We don’t live in hotels. Not all Vegas women are cocktail waitresses and Vegas men are blackjack dealers. And no one wants your kidneys. Now that we’ve dispelled those little misconceptions, find out more of what we locals know about the real Las Vegas. Here are 12 insider tips to help you make the most of your time in Sin City.
Dressing for comfort
Yes, Las Vegas is in the desert. And, yes, the temperature can top 115 degrees in the summer. Ironically, even though you’ll want to wear as little as possible — like shorts, tank tops and sundresses — in the scorching heat, especially when you’re walking down the Strip or Fremont Street, be warned that when you enter a casino, you’ll likely freeze. You’d think there would be a happy medium, but for some reason, casinos tend to keep the thermostat at what feels like a shocking 60 degrees. So it’s a good idea to have a light sweater or jacket with you to put on when you go inside. And, if you happen to be visiting Las Vegas in the winter (usually from Halloween to Valentine’s Day), don’t be fooled. A jacket is definitely recommended, especially if the wind is blowing. We know our blood is probably thin from living here, and we may not get blizzards, but consider this your warning — it’s a lot colder here than you’d think. In terms of shoes, there are certain places where fashion is more important than comfort — like Tao, Marquee or Hakkasan nightclubs. However, when you’re hoofing it around during daylight hours, casino hopping, shopping or standing in line at an attraction, wear your tennis shoes or Birkenstocks.
Open 24 hours
It’s easy to become spoiled by living in Las Vegas since most businesses stay open late or even 24 hours. It’s a shock when we travel and can’t get dinner past 9 p.m. or when we see gas stations and grocery stores that actually close. So, while you’re here, eat when you want or pick up convenience items at 3 a.m. — just because you can! If you’re looking to wind down after a show, an especially wonderful spot to hang out and grab a cocktail or dessert is the Peppermill. The lounge and coffee shop are open 24 hours a day and have that Old Vegas feel. Every major resort on the Strip and in downtown will also have cafes and bars that are open around the clock.
If you love to people-watch, there are plenty of wonderful spots to go in Las Vegas. When you’re at The Forum Shops at Caesars, request patio dining at Spago or The Cheesecake Factory. It doesn’t matter whether you’re eating lunch or dinner, people will flock to the fountains located in front of both venues. And here are some other restaurants and bars with great patios that feature incomparable views of tourists strolling down the Strip: Mon Ami Gabi at Paris Las Vegas, Cabo Wabo Cantina and PBR Rock Bar and Grill at Planet Hollywood Resort & Casino, Rhumbar at The Mirage and even Fatburger across from CityCenter.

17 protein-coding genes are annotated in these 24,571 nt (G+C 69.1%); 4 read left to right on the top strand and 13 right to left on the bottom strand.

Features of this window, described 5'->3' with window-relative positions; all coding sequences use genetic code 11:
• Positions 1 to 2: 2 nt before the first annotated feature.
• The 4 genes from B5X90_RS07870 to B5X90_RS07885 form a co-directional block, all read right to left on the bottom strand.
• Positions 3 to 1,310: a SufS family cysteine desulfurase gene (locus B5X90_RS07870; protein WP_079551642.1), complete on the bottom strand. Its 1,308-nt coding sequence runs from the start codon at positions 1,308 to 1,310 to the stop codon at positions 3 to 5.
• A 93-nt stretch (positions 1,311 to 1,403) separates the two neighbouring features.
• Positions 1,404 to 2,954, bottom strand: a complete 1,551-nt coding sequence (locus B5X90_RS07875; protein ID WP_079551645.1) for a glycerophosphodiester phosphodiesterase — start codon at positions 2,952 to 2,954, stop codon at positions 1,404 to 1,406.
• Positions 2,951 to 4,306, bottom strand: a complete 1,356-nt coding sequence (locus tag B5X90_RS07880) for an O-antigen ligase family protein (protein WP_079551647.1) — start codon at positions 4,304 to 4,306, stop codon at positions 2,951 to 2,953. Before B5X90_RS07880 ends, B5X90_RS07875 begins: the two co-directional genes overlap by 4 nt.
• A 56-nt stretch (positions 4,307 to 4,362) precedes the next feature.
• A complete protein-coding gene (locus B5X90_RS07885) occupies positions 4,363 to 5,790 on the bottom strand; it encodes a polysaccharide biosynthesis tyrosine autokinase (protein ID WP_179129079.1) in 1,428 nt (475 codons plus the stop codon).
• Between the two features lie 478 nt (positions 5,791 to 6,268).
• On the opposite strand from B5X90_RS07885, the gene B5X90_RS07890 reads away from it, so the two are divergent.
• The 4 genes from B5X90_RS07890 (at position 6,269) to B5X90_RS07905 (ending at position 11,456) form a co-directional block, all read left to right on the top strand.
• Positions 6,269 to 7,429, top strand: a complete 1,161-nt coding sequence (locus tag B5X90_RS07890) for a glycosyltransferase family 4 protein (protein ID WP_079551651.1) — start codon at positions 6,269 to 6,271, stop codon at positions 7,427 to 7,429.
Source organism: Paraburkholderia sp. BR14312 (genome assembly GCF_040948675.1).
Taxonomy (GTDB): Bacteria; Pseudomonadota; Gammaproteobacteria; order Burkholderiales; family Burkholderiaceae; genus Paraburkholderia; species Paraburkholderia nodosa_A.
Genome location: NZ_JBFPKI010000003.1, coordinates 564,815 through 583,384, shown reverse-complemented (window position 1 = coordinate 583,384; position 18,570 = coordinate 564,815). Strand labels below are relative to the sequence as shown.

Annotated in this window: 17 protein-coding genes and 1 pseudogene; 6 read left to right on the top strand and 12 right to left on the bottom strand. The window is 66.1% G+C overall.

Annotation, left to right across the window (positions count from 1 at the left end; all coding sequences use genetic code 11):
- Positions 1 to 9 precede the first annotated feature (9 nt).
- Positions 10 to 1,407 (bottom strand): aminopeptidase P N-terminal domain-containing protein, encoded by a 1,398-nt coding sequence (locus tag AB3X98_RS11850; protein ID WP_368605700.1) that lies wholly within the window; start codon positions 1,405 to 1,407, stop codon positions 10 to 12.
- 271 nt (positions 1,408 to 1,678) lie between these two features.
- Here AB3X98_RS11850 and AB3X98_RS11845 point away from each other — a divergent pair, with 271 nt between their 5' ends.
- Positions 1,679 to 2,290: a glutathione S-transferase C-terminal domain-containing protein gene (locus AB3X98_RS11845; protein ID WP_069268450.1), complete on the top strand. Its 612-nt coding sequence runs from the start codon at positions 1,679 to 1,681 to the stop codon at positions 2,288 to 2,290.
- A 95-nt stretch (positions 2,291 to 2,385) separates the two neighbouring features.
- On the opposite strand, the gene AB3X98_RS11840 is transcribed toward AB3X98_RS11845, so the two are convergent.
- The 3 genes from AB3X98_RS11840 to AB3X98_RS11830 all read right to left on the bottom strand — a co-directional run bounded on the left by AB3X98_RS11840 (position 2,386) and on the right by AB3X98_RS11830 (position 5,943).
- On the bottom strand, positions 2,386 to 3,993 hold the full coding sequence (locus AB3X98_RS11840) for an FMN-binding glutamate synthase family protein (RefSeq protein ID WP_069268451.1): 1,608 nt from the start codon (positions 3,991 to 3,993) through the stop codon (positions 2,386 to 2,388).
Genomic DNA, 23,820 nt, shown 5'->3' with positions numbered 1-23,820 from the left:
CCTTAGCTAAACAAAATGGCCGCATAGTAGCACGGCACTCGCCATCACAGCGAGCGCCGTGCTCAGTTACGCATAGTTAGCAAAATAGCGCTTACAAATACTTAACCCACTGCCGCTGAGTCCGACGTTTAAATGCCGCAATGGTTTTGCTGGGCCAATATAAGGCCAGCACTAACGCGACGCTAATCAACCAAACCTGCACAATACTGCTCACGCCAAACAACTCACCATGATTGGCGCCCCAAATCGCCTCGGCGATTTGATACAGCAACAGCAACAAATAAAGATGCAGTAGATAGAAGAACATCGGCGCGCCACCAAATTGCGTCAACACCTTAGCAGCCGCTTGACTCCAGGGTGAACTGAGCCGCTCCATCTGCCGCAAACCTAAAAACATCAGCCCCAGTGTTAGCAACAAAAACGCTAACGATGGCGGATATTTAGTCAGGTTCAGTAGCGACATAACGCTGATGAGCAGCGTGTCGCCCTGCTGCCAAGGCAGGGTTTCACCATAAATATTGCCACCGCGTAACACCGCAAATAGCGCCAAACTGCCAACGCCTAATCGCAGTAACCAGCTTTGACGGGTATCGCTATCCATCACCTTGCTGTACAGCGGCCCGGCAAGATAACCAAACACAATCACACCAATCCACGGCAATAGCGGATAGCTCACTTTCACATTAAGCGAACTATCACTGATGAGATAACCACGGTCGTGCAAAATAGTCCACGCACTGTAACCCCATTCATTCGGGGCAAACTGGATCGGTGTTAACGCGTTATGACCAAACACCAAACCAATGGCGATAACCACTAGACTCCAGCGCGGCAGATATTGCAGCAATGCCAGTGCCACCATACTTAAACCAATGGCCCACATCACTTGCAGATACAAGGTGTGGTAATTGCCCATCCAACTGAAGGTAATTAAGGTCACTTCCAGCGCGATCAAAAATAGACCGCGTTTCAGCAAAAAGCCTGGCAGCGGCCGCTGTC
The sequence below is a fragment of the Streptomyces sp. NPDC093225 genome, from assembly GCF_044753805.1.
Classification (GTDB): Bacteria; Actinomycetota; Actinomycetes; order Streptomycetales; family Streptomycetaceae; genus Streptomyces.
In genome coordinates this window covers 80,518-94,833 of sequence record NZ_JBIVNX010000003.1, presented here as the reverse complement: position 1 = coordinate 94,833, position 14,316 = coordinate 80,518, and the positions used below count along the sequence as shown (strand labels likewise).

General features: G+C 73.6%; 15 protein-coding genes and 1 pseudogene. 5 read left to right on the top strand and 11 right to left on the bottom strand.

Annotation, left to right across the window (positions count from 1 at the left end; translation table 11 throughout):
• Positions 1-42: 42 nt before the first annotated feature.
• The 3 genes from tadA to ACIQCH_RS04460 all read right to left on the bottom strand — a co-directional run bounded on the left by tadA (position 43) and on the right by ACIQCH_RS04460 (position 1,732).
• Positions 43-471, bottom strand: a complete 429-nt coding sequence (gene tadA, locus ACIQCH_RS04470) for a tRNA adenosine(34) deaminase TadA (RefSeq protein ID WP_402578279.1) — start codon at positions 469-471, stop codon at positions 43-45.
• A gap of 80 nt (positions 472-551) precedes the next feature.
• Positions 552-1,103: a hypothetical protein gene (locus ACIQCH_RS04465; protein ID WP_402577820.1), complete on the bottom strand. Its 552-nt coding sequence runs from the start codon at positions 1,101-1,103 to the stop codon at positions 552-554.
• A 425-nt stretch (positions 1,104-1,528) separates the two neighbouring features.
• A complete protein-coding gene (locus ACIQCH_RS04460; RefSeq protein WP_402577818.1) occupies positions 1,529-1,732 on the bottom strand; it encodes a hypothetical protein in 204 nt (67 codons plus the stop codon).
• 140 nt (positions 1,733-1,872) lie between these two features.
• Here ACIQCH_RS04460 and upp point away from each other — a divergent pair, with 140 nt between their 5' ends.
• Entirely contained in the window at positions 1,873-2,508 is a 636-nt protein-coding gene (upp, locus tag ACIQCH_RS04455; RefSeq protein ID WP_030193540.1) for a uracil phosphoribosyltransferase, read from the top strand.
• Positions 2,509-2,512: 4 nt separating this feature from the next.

Canvassers and costumed characters
You know those guys who stand on Las Vegas Boulevard snapping cards and trying to hand out fliers for strip clubs and personal entertainers? They’re canvassers. Canvassers have won the legal right to pass out information. Most people complain that the fliers and cards cause litter and are obscene or that canvassers get in the way of pedestrians, but if you just keep walking, they aren’t aggressive at all.
You may also notice a lot of costumed characters on the Strip and along Fremont Street Experience in downtown Las Vegas. Showgirls, Elvis and cupid as well as superheroes, rock stars and beloved children’s characters (Elmo, Cookie Monster and more) are all common. These are not professional entertainers nor do they have a permit or business license. They are just people who have dressed up and are trying to earn tips by taking photographs and interacting with visitors. Be warned: If you do stop and snap a pic with them, they can get surly and behave in very un-“Seasame Street”-like ways if you don’t leave a gratuity, but you are under no obligation to do so. Our suggestion, snap pictures of the sights and your friends instead. Folks wearing Batman costumes are a dime-a-dozen, but the Bellagio Fountains are one-of-a-kind.
Being a good pedestrian
Look left, look right, look left and look right again. Pedestrians need to pay extra special attention as they walk across the Strip. Traffic is scary. Perhaps it’s the lights, the erupting volcano, the dancing fountains or the Eiffel Tower; whatever it is, drivers seem to have a difficult time following simple traffic rules. So even if your light says “Walk,” still look left, look right…and proceed carefully.